Writer-director Paul Weitz talks about Grandma

Life lessons from a lesbian Grandma

The new independent film Grandma tells a rare story:  a lesbian of advanced years (Lily Tomlin), in mourning for her soul mate and on skittish footing with the much younger woman she’s been seeing (Judy Greer), is suddenly thrust into an adventure involving her teenage granddaughter (Julia Garner) and an unwanted pregnancy.

The female-centric subject and cast are courtesy of writer-director Paul Weitz, the man who got his big break writing the film Antz, and gave us About a Boy, In Good Company, American Dreamz, and Admission.

Writer-director Paul Weitz with Lily Tomlin, who plays the wisecracking Grandma

Writer-director Paul Weitz with Lily Tomlin, who plays the wisecracking Grandma

How did you come to this particular story?

I didn’t have any particular preconceptions about what I was trying to do or any sort of political aspect to it. It’s an inherently political film on numerous levels, but I hope that the best level is that it’s trying not to dehumanize the characters. You can really see how easily that happens when there’s a societal debate going on.

I was nervous watching it, because I worried about what people’s reactions would be.

I had the film Admission — which was where I met Lily Tomlin — come out, and I felt kind of powerless, and anxious. I think most film directors are probably control freaks — you can be a little bit of a benevolent one when you’re directing, but then when a film comes out, you have no control.

So in order to sort of calm myself down, I just started writing this thing. It was just the situation of this character, this 18-year-old showing up on her grandmother’s doorstep wanting to get some dough because she’s pregnant and wants to terminate the pregnancy. With no intention of spending time with her grandmother.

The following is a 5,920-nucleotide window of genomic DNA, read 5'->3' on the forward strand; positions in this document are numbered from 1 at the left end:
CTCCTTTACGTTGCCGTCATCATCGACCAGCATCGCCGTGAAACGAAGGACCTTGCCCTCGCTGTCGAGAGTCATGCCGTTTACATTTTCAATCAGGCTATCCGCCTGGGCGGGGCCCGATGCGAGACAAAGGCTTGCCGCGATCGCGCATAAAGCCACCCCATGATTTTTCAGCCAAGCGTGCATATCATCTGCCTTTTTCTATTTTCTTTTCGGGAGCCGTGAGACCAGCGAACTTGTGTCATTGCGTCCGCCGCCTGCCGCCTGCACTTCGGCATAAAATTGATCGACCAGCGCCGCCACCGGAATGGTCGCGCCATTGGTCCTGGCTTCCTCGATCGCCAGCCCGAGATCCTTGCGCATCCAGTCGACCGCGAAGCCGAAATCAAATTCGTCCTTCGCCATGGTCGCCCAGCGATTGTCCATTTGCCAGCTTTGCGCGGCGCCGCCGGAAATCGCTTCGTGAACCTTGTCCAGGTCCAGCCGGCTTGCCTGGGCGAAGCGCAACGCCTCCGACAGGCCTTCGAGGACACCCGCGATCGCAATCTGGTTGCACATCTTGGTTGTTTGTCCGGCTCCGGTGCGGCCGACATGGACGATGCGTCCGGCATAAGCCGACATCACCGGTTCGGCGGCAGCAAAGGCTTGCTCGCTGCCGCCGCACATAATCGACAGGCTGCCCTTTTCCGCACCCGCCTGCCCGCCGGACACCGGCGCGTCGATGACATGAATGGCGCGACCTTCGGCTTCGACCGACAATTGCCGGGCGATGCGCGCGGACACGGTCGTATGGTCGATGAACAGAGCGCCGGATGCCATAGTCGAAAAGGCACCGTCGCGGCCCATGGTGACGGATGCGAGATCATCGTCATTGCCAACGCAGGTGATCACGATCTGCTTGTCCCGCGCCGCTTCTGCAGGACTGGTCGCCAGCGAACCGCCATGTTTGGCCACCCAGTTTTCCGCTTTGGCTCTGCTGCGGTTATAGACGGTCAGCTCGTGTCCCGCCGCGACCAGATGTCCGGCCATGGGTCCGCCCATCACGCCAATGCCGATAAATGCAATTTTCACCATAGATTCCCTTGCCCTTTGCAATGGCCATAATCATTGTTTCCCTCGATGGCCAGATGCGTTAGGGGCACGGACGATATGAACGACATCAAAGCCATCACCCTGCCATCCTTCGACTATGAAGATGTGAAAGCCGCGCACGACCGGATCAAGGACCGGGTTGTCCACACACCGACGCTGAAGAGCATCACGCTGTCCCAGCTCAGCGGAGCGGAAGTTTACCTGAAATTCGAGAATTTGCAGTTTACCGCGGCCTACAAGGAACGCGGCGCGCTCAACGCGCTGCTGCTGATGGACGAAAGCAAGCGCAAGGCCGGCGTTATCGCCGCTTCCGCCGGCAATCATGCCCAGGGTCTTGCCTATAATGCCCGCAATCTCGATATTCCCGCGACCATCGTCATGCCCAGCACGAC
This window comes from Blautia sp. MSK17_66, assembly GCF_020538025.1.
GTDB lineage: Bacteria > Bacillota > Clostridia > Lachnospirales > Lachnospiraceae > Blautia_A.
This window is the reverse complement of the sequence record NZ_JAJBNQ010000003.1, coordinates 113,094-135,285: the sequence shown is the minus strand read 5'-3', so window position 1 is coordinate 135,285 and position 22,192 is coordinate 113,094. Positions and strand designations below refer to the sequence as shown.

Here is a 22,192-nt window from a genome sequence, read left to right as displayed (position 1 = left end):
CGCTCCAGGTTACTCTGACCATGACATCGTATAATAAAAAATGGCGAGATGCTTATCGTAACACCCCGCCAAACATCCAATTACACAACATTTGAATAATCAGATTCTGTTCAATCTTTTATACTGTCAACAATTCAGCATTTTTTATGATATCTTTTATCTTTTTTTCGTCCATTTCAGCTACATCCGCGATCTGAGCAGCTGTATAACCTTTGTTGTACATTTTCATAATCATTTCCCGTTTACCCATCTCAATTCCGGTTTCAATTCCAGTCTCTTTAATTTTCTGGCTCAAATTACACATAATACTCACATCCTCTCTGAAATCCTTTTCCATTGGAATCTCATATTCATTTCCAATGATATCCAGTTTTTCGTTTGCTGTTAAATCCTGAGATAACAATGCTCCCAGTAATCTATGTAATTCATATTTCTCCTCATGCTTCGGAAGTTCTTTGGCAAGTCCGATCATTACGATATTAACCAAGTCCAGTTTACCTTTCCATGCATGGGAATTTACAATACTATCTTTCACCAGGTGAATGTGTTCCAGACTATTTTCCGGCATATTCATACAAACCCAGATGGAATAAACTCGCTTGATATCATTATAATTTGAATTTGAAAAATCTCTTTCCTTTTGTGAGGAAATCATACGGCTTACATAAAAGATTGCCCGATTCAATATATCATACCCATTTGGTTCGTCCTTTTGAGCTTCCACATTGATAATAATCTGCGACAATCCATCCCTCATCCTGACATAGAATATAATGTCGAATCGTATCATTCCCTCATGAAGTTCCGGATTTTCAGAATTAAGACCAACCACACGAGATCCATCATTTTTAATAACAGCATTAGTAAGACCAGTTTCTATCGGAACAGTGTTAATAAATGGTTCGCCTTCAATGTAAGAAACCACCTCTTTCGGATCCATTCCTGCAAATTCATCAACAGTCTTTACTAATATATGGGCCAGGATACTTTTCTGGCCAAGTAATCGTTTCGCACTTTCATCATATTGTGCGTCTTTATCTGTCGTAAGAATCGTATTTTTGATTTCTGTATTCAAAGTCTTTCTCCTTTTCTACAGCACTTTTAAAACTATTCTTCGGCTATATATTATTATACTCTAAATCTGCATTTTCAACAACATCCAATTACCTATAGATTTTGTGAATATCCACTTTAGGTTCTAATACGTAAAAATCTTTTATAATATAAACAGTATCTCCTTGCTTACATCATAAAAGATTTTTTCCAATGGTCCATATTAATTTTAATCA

But I’d just spent time with Lily Tomlin on the set of Admission, and she really got under my skin. I felt like she had so much to say, and there was unfinished business, in my mind — that this 70-something-year-old woman who’d lived through all this women’s history who is so forceful and so youthful and so transgressive in her thinking, that she ought to have a film in which to hit every note that I was perceiving in her.

So I sat down to write — and the grandma, it was Lily’s voice, and it just kept on going from there. I didn’t tell Lily I was doing it, because I was worried she would be ambivalent about it, at the least.

I’ve done a couple of movies about mentorship but from the male perspective, and it finally had become clear to me how interesting it would be to me to do a movie about female mentorship.

You’ve managed to make a successful career out of personal human stories when these things seem to be rarer and rarer in the culture.

Those are the kind of films that are most interesting to me. I really liked Kramer vs. Kramer, which seemed very much to be dealing with cultural issues in terms of divorce and in terms of gender roles in society, and The Graduate, and The Apartment. I like films that are in a way just personal stories that are often funny but that are by implication political. My daughter sometimes asks me — it’s almost like she’s testing me, she’s like, “How come people have a problem with gay people getting married? Why do they care?” I often think of the phrase “all politics is local politics”: there must be something that makes them uncomfortable or afraid about their own… I remember there was a Jon Stewart joke — probably when Prop 8 was coming up, he said, “I became completely for gay marriage when I realized that it didn’t mean I had to marry a man.”